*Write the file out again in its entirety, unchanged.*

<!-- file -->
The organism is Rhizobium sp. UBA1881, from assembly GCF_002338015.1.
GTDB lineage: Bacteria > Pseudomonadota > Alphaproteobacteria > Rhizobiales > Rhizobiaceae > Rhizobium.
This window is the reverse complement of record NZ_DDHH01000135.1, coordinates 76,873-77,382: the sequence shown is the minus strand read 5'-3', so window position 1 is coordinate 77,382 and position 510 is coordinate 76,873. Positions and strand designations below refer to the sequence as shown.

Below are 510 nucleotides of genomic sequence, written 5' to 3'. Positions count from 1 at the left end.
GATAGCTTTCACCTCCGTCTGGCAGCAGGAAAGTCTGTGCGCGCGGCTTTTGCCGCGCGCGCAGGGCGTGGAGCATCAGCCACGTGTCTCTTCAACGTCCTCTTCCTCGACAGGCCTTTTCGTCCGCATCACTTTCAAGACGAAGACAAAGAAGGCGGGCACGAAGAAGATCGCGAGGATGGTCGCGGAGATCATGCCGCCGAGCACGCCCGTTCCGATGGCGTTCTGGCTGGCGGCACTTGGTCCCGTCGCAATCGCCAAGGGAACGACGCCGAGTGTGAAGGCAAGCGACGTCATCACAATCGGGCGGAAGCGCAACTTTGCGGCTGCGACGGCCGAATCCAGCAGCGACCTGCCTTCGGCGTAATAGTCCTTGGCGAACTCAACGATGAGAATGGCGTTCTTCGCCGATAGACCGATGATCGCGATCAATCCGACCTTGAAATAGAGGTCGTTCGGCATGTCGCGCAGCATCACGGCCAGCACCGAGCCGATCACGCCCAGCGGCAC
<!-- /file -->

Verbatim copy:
The organism is Rhizobium sp. UBA1881, from assembly GCF_002338015.1.
GTDB lineage: Bacteria > Pseudomonadota > Alphaproteobacteria > Rhizobiales > Rhizobiaceae > Rhizobium.
This window is the reverse complement of record NZ_DDHH01000135.1, coordinates 76,873-77,382: the sequence shown is the minus strand read 5'-3', so window position 1 is coordinate 77,382 and position 510 is coordinate 76,873. Positions and strand designations below refer to the sequence as shown.

Below are 510 nucleotides of genomic sequence, written 5' to 3'. Positions count from 1 at the left end.
GATAGCTTTCACCTCCGTCTGGCAGCAGGAAAGTCTGTGCGCGCGGCTTTTGCCGCGCGCGCAGGGCGTGGAGCATCAGCCACGTGTCTCTTCAACGTCCTCTTCCTCGACAGGCCTTTTCGTCCGCATCACTTTCAAGACGAAGACAAAGAAGGCGGGCACGAAGAAGATCGCGAGGATGGTCGCGGAGATCATGCCGCCGAGCACGCCCGTTCCGATGGCGTTCTGGCTGGCGGCACTTGGTCCCGTCGCAATCGCCAAGGGAACGACGCCGAGTGTGAAGGCAAGCGACGTCATCACAATCGGGCGGAAGCGCAACTTTGCGGCTGCGACGGCCGAATCCAGCAGCGACCTGCCTTCGGCGTAATAGTCCTTGGCGAACTCAACGATGAGAATGGCGTTCTTCGCCGATAGACCGATGATCGCGATCAATCCGACCTTGAAATAGAGGTCGTTCGGCATGTCGCGCAGCATCACGGCCAGCACCGAGCCGATCACGCCCAGCGGCAC